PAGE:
22. The method of claim 19, wherein each of the plurality of barrier structures are configured as a channel.
23. The method of claim 19, wherein each of the plurality of barrier structures are configured as a ridge.
24. The method of claim 19, wherein at least one of the plurality of barrier structures is configured as a channel.
25. The method of claim 1, wherein the barrier structure is adjacent to the perimeter of the implant placement site.
26. The method of claim 1, wherein the barrier structure is spaced apart from the perimeter of the implant placement site.
27. A method of implanting an ophthalmological device in the cornea of an eye, comprising:
forming a tissue separation area in the cornea, said tissue separation area having a base surface with a portion thereof configured to accommodate the device and a cover portion configured to cover the device and to interface with the base surface;
forming at least one barrier region comprising corresponding irregular surface regions on the base surface and the cover portion, the barrier region being spaced from and at least partially surrounding the portion of the base surface configured to accommodate the device;
implanting the device; and
bringing the cover portion into contact with the base surface such that the barrier region comprises an irregular interface between the cover portion and the base surface that is sufficiently irregular to impede the migration of epithelial cells toward the device.
28. The method of claim 27, wherein the irregular surface regions on the base surface are configured as a channel, and wherein the irregular surface regions on the cover portion are configured as a ridge complementary to the channel.
29. The method of claim 27, wherein the irregular surface regions on the base surface are configured as a ridge, and wherein the irregular surface regions on the cover portion are configured as a channel complementary to the ridge.
30. The method of claim 27, wherein the irregular surface regions in the barrier region interface each other at substantially 90 degrees.
31. The method of claim 27, wherein the irregular surface regions in the barrier region interface each other at 90 degrees.
Description
FIELD OF THE INVENTION

The field of the invention relates generally to ocular tissue separation areas with barrier regions and, more particularly, to methods and systems for forming intrastromal tissue separation areas with one or more barrier structures located around a lens implantation site.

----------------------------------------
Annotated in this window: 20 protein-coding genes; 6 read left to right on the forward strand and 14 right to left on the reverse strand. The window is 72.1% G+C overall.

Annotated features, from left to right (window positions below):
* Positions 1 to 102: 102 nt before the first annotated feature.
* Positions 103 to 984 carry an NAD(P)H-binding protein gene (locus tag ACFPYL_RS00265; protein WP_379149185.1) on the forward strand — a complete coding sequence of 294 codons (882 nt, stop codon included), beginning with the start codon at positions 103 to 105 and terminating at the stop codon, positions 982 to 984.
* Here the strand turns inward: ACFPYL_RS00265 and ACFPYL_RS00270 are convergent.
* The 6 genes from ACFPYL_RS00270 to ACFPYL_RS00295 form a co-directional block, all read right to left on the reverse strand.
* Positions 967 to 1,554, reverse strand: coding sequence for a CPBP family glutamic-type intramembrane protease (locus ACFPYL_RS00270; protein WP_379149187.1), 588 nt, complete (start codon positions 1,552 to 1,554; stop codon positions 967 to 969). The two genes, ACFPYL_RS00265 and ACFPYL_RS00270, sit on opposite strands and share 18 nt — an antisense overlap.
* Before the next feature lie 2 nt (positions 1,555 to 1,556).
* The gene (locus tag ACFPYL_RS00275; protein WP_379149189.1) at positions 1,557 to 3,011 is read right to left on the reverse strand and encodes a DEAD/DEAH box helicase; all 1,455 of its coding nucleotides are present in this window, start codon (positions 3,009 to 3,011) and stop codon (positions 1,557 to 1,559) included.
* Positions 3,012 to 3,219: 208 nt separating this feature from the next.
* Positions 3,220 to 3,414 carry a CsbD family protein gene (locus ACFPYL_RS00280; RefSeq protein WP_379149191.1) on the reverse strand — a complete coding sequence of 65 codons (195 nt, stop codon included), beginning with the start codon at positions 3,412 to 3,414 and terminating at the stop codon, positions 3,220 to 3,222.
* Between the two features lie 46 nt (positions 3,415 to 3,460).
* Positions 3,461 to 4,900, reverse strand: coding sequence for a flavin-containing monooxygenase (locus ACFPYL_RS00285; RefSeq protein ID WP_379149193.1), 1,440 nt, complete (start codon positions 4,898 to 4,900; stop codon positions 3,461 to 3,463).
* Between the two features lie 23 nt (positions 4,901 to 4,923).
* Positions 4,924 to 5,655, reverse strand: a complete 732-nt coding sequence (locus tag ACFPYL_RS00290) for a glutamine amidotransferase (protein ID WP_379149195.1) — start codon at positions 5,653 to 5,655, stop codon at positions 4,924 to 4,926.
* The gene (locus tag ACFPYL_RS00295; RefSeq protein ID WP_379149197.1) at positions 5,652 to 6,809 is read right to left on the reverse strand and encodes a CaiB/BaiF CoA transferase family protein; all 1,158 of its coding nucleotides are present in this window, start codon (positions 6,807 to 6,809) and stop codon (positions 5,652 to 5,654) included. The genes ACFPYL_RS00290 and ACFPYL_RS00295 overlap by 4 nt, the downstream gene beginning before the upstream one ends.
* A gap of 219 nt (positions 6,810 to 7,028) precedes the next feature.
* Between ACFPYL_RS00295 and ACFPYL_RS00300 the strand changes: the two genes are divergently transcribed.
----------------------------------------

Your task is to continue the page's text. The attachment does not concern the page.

BACKGROUND INFORMATION

As is well known, abnormalities in the human eye can lead to vision impairment. Some typical abnormalities include variations in the shape of the eye, which can lead to myopia (near-sightedness), hyperopia (far-sightedness) and astigmatism as well as variations in the tissue present throughout the eye, such as a reduction in the elasticity of the lens, which can lead to presbyopia. Certain devices, generally referred to as implantable lenses, have been used to successfully treat these and other types of vision impairment.

Implantable lenses typically fall into one of two categories: intraocular lenses (IOLs), which may be implanted deep within the eye to replace the eye's natural crystalline lens, and corneal implants, which are typically implanted near the surface of the eye in the cornea to alter the incident light bound for the eye's natural lens. Corneal implants can be classified as an onlay or an inlay. An onlay is an implant that is placed over the cornea such that the outer layer of the cornea, e.g., the epithelium, can grow over and encompass the implant. An inlay is an implant that is implanted into the cornea, typically within a surgically created intrastromal tissue separation area using, for instance, keratophakia.

As for corneal inlays, placement of the implant within the corneal tissue generates a significant concern with regard to preventing the tissue from adversely reacting to the implant. For instance, epithelial cell migration into the corneal tissue separation area can result in corneal haze and, ultimately, anterior stromal necrosis. Both corneal haze and anterior stromal necrosis are a significant concern and can result in lens explantation.

Accordingly, there is a need to reduce the risk of adverse tissue reactions to the presence of ocular implants such as corneal inlays.

SUMMARY

Ocular implants provided with one or more barrier regions, methods for forming the same and software for forming the same and methods of configuring the software, are provided in this section by the way of exemplary embodiments. These embodiments are examples only and are not intended to limit the invention.